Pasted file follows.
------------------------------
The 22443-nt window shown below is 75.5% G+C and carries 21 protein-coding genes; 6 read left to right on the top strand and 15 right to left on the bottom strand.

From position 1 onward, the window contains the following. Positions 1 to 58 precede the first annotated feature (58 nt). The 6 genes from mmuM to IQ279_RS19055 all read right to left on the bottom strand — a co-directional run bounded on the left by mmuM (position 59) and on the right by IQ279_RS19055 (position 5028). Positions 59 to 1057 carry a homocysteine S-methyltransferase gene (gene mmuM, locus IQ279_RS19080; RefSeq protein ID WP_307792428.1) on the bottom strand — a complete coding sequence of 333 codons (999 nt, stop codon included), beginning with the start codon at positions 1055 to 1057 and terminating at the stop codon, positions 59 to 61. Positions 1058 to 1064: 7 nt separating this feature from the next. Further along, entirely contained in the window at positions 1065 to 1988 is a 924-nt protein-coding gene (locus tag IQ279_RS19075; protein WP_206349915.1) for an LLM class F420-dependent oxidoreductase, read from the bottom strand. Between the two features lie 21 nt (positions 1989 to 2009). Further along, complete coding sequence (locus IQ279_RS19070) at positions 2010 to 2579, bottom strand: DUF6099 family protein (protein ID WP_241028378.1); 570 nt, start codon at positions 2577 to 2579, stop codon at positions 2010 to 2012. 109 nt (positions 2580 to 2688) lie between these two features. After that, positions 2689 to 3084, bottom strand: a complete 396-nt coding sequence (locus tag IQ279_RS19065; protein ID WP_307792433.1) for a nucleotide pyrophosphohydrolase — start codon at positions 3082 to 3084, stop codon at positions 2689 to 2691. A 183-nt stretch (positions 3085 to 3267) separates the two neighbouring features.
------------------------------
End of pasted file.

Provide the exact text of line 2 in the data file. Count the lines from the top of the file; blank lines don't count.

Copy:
From position 1 onward, the window contains the following. Positions 1 to 58 precede the first annotated feature (58 nt). The 6 genes from mmuM to IQ279_RS19055 all read right to left on the bottom strand — a co-directional run bounded on the left by mmuM (position 59) and on the right by IQ279_RS19055 (position 5028). Positions 59 to 1057 carry a homocysteine S-methyltransferase gene (gene mmuM, locus IQ279_RS19080; RefSeq protein ID WP_307792428.1) on the bottom strand — a complete coding sequence of 333 codons (999 nt, stop codon included), beginning with the start codon at positions 1055 to 1057 and terminating at the stop codon, positions 59 to 61. Positions 1058 to 1064: 7 nt separating this feature from the next. Further along, entirely contained in the window at positions 1065 to 1988 is a 924-nt protein-coding gene (locus tag IQ279_RS19075; protein WP_206349915.1) for an LLM class F420-dependent oxidoreductase, read from the bottom strand. Between the two features lie 21 nt (positions 1989 to 2009). Further along, complete coding sequence (locus IQ279_RS19070) at positions 2010 to 2579, bottom strand: DUF6099 family protein (protein ID WP_241028378.1); 570 nt, start codon at positions 2577 to 2579, stop codon at positions 2010 to 2012. 109 nt (positions 2580 to 2688) lie between these two features. After that, positions 2689 to 3084, bottom strand: a complete 396-nt coding sequence (locus tag IQ279_RS19065; protein ID WP_307792433.1) for a nucleotide pyrophosphohydrolase — start codon at positions 3082 to 3084, stop codon at positions 2689 to 2691. A 183-nt stretch (positions 3085 to 3267) separates the two neighbouring features.